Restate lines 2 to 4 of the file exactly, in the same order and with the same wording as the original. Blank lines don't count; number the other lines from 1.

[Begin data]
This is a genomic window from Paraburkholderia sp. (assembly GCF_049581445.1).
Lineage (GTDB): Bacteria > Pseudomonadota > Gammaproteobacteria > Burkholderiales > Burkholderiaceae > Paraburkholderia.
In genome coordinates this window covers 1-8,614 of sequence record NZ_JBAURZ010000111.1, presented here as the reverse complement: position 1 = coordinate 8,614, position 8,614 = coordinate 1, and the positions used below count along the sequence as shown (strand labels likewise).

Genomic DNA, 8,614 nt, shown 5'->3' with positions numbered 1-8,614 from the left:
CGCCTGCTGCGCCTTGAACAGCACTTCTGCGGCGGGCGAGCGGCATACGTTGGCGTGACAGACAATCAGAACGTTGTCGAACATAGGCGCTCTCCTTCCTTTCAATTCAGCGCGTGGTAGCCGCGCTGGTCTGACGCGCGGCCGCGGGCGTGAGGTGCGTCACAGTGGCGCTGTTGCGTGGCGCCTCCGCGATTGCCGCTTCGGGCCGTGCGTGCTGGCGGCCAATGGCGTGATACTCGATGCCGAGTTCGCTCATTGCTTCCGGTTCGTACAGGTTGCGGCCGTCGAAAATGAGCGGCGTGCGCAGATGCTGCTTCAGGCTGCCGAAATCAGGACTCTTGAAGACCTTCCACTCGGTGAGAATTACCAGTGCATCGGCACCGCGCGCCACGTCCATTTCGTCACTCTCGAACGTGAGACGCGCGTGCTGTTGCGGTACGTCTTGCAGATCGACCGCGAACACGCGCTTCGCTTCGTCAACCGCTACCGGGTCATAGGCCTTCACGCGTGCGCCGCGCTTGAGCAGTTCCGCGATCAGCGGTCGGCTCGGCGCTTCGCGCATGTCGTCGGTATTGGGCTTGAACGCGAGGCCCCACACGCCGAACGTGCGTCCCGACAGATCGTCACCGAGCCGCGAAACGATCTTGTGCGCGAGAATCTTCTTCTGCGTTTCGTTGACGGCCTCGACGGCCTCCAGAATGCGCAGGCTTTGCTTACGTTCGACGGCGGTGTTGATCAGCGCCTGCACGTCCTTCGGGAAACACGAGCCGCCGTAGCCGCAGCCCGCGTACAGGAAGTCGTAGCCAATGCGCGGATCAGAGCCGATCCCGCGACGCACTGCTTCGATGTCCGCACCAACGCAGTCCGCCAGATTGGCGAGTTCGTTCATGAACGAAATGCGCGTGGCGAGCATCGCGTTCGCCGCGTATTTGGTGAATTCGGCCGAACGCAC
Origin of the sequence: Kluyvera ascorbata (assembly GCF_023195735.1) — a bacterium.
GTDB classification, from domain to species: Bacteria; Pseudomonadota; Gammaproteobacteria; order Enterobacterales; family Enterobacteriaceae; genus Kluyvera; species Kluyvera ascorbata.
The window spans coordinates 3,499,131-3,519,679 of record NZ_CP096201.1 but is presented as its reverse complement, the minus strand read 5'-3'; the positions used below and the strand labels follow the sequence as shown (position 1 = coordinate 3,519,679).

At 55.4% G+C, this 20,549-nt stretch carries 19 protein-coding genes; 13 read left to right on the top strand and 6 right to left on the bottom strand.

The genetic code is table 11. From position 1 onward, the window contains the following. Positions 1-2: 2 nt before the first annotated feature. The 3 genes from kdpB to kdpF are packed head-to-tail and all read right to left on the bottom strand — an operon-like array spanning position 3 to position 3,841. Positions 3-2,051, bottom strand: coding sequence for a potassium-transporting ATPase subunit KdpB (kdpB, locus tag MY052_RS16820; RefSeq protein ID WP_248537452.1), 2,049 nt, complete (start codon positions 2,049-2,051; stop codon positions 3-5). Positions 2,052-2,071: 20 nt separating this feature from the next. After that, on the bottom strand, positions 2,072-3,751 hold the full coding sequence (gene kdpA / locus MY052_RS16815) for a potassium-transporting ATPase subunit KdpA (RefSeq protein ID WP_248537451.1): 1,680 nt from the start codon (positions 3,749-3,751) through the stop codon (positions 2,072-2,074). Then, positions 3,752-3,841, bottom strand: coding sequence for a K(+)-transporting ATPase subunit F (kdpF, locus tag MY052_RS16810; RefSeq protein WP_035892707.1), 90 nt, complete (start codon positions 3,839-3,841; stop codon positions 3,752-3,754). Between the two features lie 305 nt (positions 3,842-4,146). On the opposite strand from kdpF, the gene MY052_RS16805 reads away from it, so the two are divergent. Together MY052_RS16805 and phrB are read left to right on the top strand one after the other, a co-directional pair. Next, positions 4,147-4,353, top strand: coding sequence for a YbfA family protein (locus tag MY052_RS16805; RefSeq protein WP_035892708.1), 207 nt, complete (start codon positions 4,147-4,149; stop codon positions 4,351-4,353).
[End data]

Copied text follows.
Lineage (GTDB): Bacteria > Pseudomonadota > Gammaproteobacteria > Burkholderiales > Burkholderiaceae > Paraburkholderia.
In genome coordinates this window covers 1-8,614 of sequence record NZ_JBAURZ010000111.1, presented here as the reverse complement: position 1 = coordinate 8,614, position 8,614 = coordinate 1, and the positions used below count along the sequence as shown (strand labels likewise).

Genomic DNA, 8,614 nt, shown 5'->3' with positions numbered 1-8,614 from the left: